All pieces of lore are not created equal, either. Some are more mundane and generally available, while others are designed to be found in special areas, so uncovering the full set of lore and figuring out the story is somewhat of a puzzle that takes time--many runs (and a good enough player to piece together). The content of records may also link to other records, which can in turn be hacked directly from there, giving the lore a web-like form that always entices the player with yet more topics to explore :)
If players don’t want to hack the terminal records for whatever reason (and it’s easy not to because terminals have so many other useful functions), then the story doesn’t even come into play there.
Lore is also embedded in “robot analysis” records, which provide a real benefit to players who hack them (accuracy and dodge modifiers against that type of foe), but also describe their components and maybe a bit of story-relevant fluff about each robot’s purpose or history.
Probably the lore feature most unexpectedly absent from Cogmind is item descriptions. Even many games without an emphasis on story (or any story at all) might have flavor text for item descriptions, using that to set the tone. In Cogmind this would be a massive amount of work--so many items!--and more importantly I don’t think having that kind of fluff immediately available for items fits the theme. It wouldn’t be able to do the best job an item description could do without muddying the idea that the player is a robot, and not actually playing a robot. There’s also not enough room to display that kind of info without putting it in a separate window :P. (Note, however, that dozens of items do have lore in the form of terminal records, so it’s not non-existent, just not ubiquitous.)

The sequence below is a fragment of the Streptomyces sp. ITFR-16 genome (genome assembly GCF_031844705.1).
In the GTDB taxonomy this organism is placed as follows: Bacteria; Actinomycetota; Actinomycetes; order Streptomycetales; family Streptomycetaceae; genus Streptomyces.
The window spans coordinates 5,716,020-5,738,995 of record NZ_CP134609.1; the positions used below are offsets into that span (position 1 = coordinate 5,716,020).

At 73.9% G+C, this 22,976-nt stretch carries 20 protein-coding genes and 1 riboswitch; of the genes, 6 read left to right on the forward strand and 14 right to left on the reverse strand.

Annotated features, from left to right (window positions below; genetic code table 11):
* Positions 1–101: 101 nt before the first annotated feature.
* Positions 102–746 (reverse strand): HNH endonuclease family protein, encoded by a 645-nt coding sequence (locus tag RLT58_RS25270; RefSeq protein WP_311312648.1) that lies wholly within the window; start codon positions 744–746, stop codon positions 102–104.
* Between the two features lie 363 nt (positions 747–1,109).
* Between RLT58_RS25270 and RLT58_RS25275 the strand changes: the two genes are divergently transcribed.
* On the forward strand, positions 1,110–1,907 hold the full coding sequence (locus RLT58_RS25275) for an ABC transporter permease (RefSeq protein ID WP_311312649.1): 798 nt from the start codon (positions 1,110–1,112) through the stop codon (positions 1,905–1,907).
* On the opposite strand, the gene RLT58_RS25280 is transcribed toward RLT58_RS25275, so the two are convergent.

Lore can also be obtained by listening to NPCs, usually by bumping into them, but sometimes by simply coming into visual range. The content is often just fluff and tidbits from different viewpoints to reinforce the lore, as well as the occasional general tip or strategic or tactical suggestion. For those I try to write them in a way that feels like a logical thing the NPC might say (to a stranger or in whatever the given situation/location is), as opposed to an overt “I am NPC #23 and I exist solely to tell you this out-of-context piece of information.”
As mentioned earlier all of these NPCs are off the beaten path to the end, but even there they and their dialogue are very unintrusive, simply appearing as text in the message log, and for a short duration at the bottom of the map view.
Similarly, there are a few examples (it’s an underused system…) whereby a short description of some scene may also pop up at the edge like that.
Slightly more intrusive are the modal dialogue boxes used for major NPCs and encounters in some special areas, though the frequency of those is kept to a minimum. It’s quick and easy for the player to simply hit Escape or close the window for those they’re already familiar with (or not initiate them in the first place).
See this earlier post for more talk about the dialogue UI.
Now that most of the lore is completed and in game, not too long ago a new and valuable feature was added: the lore collection interface. This is a central repository for all the lore the player has encountered throughout all of their runs, where “lore” includes most NPC conversations and terminal records. The contents are categorized by location and ordered alphabetically, where players can skip to a section by simply pressing the first letter of the entry they’re looking for, or scroll around the list to autoload text.
To facilitate lore collection, terminal records the player has never read before are marked with a ‘!’ directly in the terminals from where they are available. And beyond the reference value of having all this info conveniently in one place, the percent bar there at the bottom reveals some of the system’s other benefits.
Players can know just how much of the information about the world they have or haven’t discovered, which tends to encourage them to learn more about the world, a strong incentive to explore when combined with the (correct) assumption that these unexplored areas likely also contain lots of interesting gameplay possibilities!